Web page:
We would like to thank Guy-Patrice Dauberville and the Galerie Bernheim-Jeune for their assistance in the research of this work.
Painted in 1923, Les anciens moulins de Montmartre et la ferme Debray is one of Utrillo's most ambitious paintings of the subject and the largest format to be offered at public auction since 1971. The work depicts three windmills on the hill of Montmartre and the maison Debray, most likely seen from the rue Lepic. The three windmills that stand on the hill in the present work are the Blute-Fin, the Radet and the Debray (or Poivre), of which the first two still stand today. In the second half of the 19th century the mills became confused with the Moulin de la Galette, the name given to the group of fashionable café-concert buildings around them. The sign 'Hôtel Restaurant du Moulin de la Galette' can be read on the side of the Debray building. As with many of Utrillo's paintings, his compositions were often taken from old postcards or photographs, and the title given this picture by Arsène Alexandre in 1930, Les moulins de Montmatre avant la naissance du peintre, suggests that the view dates from before 1883. On the reverse of the canvas the artist has numbered the painting "no. 1" which suggests that either there may be a pendant work or that this was the beginning of a series, but no such works are recorded by Pétridès. However, the year before Utrillo executed a gouache of the same view titled Les trois moulins de Montmartre (P. AG78), the success of which may have inspired him to expand upon the theme.
At the time Utrillo executed this exceptionally ambitious work, the artist's paintings were highly sought after by dealers and collectors alike. Two well-received exhibitions with his mother, Suzanne Valadon, at Galerie Berthe Weill in 1921-1922 and a thirty-five painting exhibition organized by the dealer-collector Paul Guillaume, secured Utrillo's success and attracted the attention of serious collectors. The distinguished provenance of this work includes three of these collectors.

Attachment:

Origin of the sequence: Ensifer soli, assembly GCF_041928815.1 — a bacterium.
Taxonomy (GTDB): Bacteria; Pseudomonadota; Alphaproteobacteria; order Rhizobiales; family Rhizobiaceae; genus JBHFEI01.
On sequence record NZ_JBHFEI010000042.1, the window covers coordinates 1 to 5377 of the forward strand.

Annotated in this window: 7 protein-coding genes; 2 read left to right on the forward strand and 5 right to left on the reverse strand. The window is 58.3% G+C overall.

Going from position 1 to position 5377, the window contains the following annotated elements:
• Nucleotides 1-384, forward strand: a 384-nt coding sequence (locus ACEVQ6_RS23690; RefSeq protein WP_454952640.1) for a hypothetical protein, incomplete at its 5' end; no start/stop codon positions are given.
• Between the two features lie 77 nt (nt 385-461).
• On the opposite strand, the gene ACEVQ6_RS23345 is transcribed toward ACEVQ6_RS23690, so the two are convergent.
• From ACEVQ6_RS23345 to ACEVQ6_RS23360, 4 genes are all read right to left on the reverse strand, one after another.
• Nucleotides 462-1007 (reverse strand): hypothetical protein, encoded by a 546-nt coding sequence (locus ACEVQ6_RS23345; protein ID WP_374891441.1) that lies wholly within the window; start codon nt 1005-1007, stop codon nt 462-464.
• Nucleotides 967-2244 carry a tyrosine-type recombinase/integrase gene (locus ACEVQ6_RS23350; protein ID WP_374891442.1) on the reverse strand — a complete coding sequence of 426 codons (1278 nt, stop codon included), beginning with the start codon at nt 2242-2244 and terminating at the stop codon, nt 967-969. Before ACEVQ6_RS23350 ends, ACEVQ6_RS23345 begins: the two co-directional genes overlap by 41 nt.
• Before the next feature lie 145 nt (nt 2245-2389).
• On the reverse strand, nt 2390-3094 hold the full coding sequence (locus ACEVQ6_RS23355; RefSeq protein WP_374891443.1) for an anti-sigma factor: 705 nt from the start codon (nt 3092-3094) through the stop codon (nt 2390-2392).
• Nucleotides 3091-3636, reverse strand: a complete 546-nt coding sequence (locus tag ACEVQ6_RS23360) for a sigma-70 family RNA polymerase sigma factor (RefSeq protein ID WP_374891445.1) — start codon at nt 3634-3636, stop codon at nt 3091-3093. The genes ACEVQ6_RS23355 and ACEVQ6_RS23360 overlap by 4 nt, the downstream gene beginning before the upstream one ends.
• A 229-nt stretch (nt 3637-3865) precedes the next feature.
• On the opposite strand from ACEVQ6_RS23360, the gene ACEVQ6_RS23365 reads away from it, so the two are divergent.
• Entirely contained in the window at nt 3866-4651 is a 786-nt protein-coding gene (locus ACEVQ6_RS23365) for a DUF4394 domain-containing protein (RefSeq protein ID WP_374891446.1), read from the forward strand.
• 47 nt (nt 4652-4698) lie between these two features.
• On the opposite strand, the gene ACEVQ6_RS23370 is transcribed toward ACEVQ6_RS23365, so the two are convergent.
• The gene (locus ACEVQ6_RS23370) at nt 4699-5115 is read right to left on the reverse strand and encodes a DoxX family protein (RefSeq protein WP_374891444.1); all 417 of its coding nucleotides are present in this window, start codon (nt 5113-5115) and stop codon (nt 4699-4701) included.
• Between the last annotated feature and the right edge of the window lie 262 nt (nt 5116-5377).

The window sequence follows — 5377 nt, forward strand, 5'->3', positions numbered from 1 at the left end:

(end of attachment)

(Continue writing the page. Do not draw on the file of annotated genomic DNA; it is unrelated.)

Josse and Gaston Bernheim-Jeune, who acquired the painting directly from the artist, were the first owners of Les anciens moulins de Montmartre et la ferme Debray. A photograph of the present work, taken in March 1925, is preserved in the Bernheim-Jeune photographic archives. According to Guy-Patrice Dauberville, the painting formed part of the personal collection of Josse and Gaston Bernheim-Jeune and did not pass through Galerie Bernheim-Jeune's stock but was sold directly to the collector Henri Canonne, whose collection of exceptional Impressionist pictures the brothers were instrumental in forming. The most impressive in scale of the four Utrillo paintings Canonne owned (P. 1055, 1130, 988 and Eglise de Clignancourt, 1939), the present work joined a collection which boasted forty-four works by Monet, ten works by Renoir, three works by Sisley, two works by Cézanne, and seven works by Bonnard. The breadth and importance of this collection was recorded in the prestigious Editions Bernheim-Jeune catalogue, La Collection Canonne, Une histoire en action de l'impressionnisme et de ses suites, published in 1930 with text by the celebrated art critic Arsène Alexandre.